[0037] Zeolites include materials containing silica and optionally alumina, and materials in which the silica and alumina portions have been replaced in whole or in part with other oxides. For example, germanium oxide, tin oxide, and mixtures thereof can replace the silica portion. Boron oxide, iron oxide, gallium oxide, indium oxide, and mixtures thereof can replace the alumina portion. Unless otherwise specified, the terms “zeolite” and “zeolite material” as used herein, shall mean not only materials containing silicon atoms and, optionally, aluminum atoms in the crystalline lattice structure thereof, but also materials which contain suitable replacement atoms for such silicon and aluminum atoms.

[0038] One preferred type of olefin forming catalyst useful in this invention is one containing a silicoaluminophosphate (SAPO) molecular sieve. Silicoaluminophosphate molecular sieves are generally classified as being microporous materials having 8, 10, or 12 membered ring structures. These ring structures can have an average pore size ranging from about 3.5 to about 15 angstroms. Preferred are the small pore SAPO molecular sieves having an average pore size of less than about 5 angstroms, preferably an average pore size ranging from about 3.5 to about 5 angstroms, more preferably from about 3.5 to about 4.2 angstroms. These pore sizes are typical of molecular sieves having 8 membered rings.

[0039] According to one embodiment, substituted SAPOs can also be used in oxygenate to olefin reaction processes. These compounds are generally known as MeAPSOs or metal-containing silicoaluminophosphates. The metal can be alkali metal ions (Group IA), alkaline earth metal ions (Group IIA), rare earth ions (Group IIIB, including the lanthanoid elements: lanthanum, cerium, praseodymium, neodymium, samarium, europium, gadolinium, terbium, dysprosium, holmium, erbium, thulium, ytterbium and lutetium; and scandium or yttrium) and the additional transition cations of Groups IVB, VB, VIB, VIIB, VIIIB, and IB.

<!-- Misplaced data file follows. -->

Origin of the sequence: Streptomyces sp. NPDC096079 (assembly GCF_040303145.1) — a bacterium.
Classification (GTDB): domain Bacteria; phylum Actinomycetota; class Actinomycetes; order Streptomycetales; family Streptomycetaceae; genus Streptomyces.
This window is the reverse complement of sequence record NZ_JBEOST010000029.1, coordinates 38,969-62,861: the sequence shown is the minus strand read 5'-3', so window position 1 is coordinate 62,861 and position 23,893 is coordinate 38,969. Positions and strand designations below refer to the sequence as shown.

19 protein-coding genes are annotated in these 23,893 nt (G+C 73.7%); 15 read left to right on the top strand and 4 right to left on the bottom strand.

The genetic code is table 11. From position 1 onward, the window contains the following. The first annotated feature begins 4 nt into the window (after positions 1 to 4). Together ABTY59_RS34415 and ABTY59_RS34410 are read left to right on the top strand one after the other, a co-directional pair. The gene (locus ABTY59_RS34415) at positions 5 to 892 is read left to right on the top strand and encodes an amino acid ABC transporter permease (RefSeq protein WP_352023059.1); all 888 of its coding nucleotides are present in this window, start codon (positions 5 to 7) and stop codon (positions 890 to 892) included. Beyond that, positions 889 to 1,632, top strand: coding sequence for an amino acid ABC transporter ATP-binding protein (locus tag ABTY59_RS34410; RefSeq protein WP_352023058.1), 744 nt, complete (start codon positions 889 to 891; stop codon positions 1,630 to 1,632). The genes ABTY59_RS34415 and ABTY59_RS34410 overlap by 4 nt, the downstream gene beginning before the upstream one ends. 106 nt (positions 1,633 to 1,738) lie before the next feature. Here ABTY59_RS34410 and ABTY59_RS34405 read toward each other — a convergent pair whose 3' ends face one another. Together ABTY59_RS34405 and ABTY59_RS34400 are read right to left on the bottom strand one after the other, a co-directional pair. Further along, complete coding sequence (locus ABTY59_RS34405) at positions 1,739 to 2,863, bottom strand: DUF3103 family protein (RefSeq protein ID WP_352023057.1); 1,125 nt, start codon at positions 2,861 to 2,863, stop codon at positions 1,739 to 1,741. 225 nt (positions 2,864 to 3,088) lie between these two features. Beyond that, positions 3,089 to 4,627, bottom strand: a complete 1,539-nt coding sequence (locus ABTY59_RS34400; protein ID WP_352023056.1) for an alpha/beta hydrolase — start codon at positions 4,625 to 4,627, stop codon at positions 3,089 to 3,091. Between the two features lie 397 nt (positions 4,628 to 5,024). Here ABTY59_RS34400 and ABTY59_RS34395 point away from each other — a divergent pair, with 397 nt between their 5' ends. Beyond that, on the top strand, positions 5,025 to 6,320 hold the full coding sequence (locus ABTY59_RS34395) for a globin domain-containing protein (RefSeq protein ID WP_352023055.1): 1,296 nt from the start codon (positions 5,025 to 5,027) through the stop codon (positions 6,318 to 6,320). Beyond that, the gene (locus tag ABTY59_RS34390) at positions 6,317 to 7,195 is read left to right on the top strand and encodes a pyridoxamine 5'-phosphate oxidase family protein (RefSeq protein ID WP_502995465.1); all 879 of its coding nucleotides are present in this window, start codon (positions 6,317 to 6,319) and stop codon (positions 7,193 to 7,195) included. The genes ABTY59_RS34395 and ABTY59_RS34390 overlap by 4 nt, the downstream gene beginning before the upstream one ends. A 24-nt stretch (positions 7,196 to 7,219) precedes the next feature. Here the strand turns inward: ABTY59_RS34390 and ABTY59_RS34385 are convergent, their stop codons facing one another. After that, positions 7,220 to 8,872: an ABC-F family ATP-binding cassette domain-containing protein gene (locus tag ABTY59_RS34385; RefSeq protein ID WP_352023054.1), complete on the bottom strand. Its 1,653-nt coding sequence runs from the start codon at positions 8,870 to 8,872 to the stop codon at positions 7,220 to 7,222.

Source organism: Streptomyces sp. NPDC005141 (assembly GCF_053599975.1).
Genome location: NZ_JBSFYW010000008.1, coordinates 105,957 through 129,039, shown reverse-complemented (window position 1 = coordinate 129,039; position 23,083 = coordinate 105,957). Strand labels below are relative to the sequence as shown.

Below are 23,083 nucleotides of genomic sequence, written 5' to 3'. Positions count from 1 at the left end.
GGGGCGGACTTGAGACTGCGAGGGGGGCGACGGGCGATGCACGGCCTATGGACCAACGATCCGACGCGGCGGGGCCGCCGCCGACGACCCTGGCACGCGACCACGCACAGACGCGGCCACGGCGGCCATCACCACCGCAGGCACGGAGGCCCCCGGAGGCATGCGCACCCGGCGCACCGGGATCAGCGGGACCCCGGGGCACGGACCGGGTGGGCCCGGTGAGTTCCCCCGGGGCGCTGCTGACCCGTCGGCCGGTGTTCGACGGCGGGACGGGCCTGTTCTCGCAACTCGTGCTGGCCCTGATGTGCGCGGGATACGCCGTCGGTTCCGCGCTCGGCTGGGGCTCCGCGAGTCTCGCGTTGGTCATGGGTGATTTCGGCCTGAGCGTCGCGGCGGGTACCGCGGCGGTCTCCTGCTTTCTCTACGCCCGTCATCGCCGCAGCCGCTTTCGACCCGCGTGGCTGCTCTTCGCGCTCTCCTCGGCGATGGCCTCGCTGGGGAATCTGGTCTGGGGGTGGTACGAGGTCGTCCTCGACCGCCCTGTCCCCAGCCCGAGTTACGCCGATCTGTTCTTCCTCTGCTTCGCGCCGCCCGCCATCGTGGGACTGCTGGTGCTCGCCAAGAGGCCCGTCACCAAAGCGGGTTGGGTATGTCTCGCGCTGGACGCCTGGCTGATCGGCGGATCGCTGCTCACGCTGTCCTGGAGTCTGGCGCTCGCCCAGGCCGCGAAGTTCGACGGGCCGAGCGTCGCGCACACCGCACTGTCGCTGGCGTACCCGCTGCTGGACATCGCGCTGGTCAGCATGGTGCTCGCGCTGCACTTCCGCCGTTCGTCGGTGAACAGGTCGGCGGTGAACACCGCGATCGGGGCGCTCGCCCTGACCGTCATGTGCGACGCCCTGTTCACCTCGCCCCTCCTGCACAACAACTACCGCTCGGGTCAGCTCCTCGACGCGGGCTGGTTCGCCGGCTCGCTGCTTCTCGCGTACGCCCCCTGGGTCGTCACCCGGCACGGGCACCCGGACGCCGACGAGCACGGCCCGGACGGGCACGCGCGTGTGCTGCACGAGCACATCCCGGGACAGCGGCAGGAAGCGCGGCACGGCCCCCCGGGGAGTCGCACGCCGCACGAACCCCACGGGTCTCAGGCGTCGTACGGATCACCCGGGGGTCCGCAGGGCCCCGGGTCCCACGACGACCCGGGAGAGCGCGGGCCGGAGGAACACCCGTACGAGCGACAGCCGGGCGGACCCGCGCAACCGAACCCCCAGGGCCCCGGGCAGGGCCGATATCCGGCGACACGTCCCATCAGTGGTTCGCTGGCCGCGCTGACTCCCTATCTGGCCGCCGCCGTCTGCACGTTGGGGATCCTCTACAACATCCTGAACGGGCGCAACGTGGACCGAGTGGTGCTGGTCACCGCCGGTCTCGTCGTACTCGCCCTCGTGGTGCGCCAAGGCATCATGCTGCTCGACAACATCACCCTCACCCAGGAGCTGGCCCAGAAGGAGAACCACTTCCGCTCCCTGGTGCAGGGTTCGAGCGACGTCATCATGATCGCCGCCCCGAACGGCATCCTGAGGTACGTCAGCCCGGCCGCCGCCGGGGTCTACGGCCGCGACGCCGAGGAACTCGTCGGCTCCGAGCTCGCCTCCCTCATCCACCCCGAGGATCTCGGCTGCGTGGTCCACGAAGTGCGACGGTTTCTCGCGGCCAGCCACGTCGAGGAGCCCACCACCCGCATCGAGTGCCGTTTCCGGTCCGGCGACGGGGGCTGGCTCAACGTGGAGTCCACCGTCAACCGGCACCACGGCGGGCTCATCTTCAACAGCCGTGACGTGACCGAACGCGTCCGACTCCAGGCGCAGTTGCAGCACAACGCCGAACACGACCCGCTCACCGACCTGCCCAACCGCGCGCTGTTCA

[0040] Preferably, the Me represents atoms such as Zn, Mg, Mn, Co, Ni, Ga, Fe, Ti, Zr, Ge, Sn, and Cr. These atoms can be inserted into the tetrahedral framework through a [MeO2] tetrahedral unit. The [MeO2] tetrahedral unit carries a net electric charge depending on the valence state of the metal substituent. When the metal component has a valence state of +2, +3, +4, +5, or +6, the net electric charge is between −2 and +2. Incorporation of the metal component is typically accomplished adding the metal component during synthesis of the molecular sieve. However, post-synthesis ion exchange can also be used. In post synthesis exchange, the metal component will introduce cations into ion-exchange positions at an open surface of the molecular sieve, not into the framework itself.